By Dr. Mercola
According to the industry publication New Hope,1 coenzyme Q10 (CoQ10) and the reduced version, ubiquinol, are among the most popular supplements for mitochondrial health. Between 2000 and 2016, the number of Americans using CoQ10 increased from 2 million to 24 million, and the number of brands featuring CoQ10 has increased from 18 brands to 125.
This rapid growth suggests people are becoming increasingly familiar with the importance of mitochondrial health, which is great news. Even better, a recent poll2,3 reveals CoQ10 is now also the No. 1 supplement recommended by cardiologists for all patients. For years, I’ve warned that anyone taking a statin drug to lower their cholesterol really must take a CoQ10 supplement — or better yet, ubiquinol, which is the active, reduced form — to protect their health, especially their heart health.
In the past, few doctors, including cardiologists, would warn their patients of the fact that statins deplete your body of CoQ10 (and other important nutrients, including vitamin D). It appears this may now be slowly changing. Your body also produces less ubiquinol with advancing age, which is why supplementation is recommended even if you’re not on a statin drug.
Why CoQ10 Is so Important for Optimal Health
Ubiquinol — the reduced, electron-rich form of CoQ10 that your body produces naturally — plays an important role in the electron transport chain of your mitochondria, where it facilitates the conversion of energy substrates and oxygen into the biological energy (adenosine triphosphate or ATP) needed by your cells for life, repair and regeneration.
It’s a fat-soluble antioxidant, meaning it works in the fat portions of your body, such as your cell membranes, where it mops up potentially harmful byproducts of metabolism known as reactive oxygen species. Taking this supplement helps protect your mitochondrial membranes from oxidative damage, and this in turn has been shown to be helpful for a number of health conditions and chronic diseases.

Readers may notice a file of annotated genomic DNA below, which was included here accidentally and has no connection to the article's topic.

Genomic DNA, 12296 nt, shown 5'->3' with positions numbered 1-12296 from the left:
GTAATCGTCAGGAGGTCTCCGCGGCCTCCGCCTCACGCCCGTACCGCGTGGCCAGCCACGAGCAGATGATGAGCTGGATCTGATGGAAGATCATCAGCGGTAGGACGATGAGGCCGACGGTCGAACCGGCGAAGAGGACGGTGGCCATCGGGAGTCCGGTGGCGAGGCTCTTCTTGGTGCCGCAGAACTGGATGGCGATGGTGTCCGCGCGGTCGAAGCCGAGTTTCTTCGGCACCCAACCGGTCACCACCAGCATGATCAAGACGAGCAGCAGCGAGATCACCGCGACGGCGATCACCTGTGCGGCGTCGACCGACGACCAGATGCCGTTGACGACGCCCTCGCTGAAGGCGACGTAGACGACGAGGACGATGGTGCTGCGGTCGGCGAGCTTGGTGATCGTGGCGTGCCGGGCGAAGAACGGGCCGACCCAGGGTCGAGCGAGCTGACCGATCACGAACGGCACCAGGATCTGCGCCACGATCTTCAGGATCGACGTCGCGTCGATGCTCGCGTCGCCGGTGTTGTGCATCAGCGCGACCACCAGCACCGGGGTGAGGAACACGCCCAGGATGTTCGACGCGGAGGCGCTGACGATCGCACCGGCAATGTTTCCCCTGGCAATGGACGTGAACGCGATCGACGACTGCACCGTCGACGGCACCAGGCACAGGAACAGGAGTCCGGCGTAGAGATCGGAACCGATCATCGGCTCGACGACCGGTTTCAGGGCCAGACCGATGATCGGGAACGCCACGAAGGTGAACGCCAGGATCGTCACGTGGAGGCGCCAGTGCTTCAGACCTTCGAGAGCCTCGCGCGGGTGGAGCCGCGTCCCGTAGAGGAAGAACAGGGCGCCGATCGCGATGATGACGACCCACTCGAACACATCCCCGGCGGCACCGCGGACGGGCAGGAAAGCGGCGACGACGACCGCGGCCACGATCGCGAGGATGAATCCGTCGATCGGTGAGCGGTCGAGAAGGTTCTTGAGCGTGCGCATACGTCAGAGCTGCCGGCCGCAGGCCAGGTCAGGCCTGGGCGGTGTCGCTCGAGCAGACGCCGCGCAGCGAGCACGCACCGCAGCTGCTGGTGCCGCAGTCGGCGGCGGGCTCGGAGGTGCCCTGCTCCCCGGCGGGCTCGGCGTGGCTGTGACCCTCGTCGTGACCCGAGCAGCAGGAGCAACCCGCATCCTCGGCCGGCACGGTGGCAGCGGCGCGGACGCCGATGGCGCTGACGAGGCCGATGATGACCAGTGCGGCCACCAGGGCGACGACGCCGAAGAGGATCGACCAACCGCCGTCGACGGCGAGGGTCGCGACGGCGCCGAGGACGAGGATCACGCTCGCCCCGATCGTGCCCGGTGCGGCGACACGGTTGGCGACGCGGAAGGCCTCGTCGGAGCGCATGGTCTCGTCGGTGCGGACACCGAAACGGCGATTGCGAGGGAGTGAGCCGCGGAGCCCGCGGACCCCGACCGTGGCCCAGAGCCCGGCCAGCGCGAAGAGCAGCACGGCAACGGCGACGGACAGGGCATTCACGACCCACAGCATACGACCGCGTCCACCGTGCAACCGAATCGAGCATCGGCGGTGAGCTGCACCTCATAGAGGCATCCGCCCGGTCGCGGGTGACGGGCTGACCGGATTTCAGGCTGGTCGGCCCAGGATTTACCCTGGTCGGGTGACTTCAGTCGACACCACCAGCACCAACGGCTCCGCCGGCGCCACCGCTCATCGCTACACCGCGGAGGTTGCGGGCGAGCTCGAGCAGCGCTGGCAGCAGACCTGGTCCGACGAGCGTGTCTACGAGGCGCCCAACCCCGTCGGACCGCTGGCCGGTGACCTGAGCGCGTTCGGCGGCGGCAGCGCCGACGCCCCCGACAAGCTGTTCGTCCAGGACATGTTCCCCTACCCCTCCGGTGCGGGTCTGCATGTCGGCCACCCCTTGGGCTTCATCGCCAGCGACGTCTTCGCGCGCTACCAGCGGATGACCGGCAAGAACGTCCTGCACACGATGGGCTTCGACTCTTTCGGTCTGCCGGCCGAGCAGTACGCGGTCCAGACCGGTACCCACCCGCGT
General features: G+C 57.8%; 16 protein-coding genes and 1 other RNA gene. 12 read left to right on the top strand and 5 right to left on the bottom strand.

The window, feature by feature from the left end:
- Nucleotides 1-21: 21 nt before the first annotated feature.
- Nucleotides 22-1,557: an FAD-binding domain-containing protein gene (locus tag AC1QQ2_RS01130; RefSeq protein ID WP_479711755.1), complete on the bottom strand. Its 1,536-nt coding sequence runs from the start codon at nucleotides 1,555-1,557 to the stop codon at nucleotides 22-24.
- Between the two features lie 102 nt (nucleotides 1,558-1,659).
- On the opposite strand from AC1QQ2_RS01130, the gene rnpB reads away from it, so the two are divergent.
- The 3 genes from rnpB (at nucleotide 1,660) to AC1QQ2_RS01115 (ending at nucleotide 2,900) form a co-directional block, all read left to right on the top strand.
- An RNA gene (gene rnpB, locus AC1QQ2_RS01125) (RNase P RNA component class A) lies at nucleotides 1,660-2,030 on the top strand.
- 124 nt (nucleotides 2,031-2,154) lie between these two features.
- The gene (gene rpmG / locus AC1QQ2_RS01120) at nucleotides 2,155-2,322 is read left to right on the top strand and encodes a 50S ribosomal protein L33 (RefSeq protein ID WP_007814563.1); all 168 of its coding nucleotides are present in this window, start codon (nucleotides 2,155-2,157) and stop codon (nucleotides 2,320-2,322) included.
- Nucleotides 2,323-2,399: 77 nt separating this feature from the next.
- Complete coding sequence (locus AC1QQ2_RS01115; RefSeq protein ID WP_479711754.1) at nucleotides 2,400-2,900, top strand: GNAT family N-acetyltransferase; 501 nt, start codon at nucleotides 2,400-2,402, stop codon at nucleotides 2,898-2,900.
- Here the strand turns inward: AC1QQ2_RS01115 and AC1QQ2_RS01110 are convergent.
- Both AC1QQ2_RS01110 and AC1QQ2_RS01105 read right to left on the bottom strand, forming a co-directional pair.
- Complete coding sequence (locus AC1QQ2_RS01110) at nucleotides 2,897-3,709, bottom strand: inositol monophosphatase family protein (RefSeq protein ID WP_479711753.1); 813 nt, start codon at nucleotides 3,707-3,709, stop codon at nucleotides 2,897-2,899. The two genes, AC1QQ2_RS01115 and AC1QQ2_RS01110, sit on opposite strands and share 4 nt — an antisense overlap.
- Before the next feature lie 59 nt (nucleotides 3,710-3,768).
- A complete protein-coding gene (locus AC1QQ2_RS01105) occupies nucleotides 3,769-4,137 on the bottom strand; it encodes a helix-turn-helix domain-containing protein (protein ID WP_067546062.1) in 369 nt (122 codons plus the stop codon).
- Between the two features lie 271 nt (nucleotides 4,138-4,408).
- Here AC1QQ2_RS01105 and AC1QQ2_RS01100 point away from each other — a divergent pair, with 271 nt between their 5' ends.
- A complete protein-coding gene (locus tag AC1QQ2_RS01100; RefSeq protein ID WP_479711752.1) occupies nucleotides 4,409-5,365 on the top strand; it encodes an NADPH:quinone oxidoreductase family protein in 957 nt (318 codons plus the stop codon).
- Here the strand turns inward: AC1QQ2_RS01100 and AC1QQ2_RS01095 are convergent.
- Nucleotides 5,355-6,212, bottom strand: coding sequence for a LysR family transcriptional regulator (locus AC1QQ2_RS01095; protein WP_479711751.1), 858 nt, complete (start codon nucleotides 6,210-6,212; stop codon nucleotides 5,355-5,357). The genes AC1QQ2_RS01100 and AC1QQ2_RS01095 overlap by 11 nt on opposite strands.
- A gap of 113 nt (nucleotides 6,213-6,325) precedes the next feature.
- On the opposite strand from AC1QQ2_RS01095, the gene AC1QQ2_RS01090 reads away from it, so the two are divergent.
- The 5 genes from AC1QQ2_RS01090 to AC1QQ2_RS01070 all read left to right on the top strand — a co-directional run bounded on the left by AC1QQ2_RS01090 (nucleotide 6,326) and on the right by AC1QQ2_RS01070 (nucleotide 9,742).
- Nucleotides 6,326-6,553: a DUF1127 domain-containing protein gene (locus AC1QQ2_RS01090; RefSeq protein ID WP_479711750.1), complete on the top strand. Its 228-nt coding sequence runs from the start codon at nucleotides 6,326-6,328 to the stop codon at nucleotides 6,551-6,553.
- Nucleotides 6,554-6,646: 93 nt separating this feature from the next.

This is to be expected, since many conditions, including heart disease and migraines — for which CoQ10 has been found beneficial — appear to be rooted in mitochondrial dysfunction. CoQ10 is used by every cell in your body, but especially your heart cells. Cardiac muscle cells have up to 200 times more mitochondria and hence 200 times higher CoQ10 requirements than skeletal muscle.
Low CoQ10 levels have also been detected in people with certain types of cancer,4 including lung, breast and pancreatic cancer, as well as melanoma metastasis, further strengthening the metabolic theory of cancer. The word “coenzyme” also provides a clue to its importance; it works synergistically with other enzymes to digest food, for example.
It also has the ability to increase your body’s absorption of important nutrients. More specifically, it helps recycle vitamins C and E, thereby maximizing their beneficial effects. The video above is a rerun of my interview with Robert Barry, Ph.D., a prominent CoQ10 researcher, in which he discusses the many reasons for taking CoQ10.
CoQ10 Plays an Important Role in Heart Health
Research shows CoQ10 is particularly important for heart- and cardiovascular conditions, including congestive heart failure5 and high blood pressure.6 Research also suggests CoQ10 can aid recovery after bypass and heart valve surgeries.7 I personally think all heart failure patients should be on ubiquinol. To me, not doing this is medical negligence.
When it comes to heart health, a more general benefit is that ubiquinol also acts as an antioxidant in your blood, where it prevents the oxidation of LDL cholesterol, thereby helping prevent atherosclerosis. A 2015 study8,9,10 found that older individuals who took a combination of CoQ10 and selenium daily for four years suffered fewer heart attacks, required fewer days in the hospital and had lower all-cause mortality. They also reported higher quality of life, compared to controls who received a placebo.
Remarkably, over the course of a decade — even though they’d stopped taking the supplements after four years — heart disease related deaths were nearly 50 percent lower in the original treatment group, and all-cause mortality was still 18 percent lower than controls. While CoQ10 is known to protect heart health all on its own, selenium aids your body in producing and accumulating CoQ10 by serving as a "booster."